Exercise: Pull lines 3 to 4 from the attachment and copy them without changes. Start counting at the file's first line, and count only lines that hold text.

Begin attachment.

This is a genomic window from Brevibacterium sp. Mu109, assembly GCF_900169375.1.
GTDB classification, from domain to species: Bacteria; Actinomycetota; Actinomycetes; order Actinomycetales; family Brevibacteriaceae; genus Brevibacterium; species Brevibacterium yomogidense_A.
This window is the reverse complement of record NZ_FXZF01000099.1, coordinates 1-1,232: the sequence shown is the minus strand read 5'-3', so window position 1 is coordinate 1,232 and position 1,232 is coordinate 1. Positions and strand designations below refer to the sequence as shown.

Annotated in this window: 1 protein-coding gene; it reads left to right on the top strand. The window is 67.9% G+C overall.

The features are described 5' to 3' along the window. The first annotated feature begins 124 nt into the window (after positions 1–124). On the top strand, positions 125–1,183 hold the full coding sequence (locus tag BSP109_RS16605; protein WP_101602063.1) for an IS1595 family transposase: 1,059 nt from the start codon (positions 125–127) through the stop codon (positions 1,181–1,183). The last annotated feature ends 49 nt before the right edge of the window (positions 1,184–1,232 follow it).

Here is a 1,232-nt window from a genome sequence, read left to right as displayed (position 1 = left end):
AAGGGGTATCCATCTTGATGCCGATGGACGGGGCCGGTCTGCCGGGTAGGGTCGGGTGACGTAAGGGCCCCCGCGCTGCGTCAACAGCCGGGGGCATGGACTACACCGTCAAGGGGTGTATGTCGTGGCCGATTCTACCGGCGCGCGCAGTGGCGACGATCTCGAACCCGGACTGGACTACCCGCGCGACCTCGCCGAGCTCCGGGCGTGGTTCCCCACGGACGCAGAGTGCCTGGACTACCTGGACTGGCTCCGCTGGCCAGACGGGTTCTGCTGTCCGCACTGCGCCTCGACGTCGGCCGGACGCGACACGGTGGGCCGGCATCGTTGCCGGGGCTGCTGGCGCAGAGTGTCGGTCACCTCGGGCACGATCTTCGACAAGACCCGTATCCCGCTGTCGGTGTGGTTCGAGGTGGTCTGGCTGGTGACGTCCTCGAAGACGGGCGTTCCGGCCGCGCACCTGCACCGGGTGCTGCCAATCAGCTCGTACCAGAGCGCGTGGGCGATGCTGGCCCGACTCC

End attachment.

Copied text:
This window is the reverse complement of record NZ_FXZF01000099.1, coordinates 1-1,232: the sequence shown is the minus strand read 5'-3', so window position 1 is coordinate 1,232 and position 1,232 is coordinate 1. Positions and strand designations below refer to the sequence as shown.

Annotated in this window: 1 protein-coding gene; it reads left to right on the top strand. The window is 67.9% G+C overall.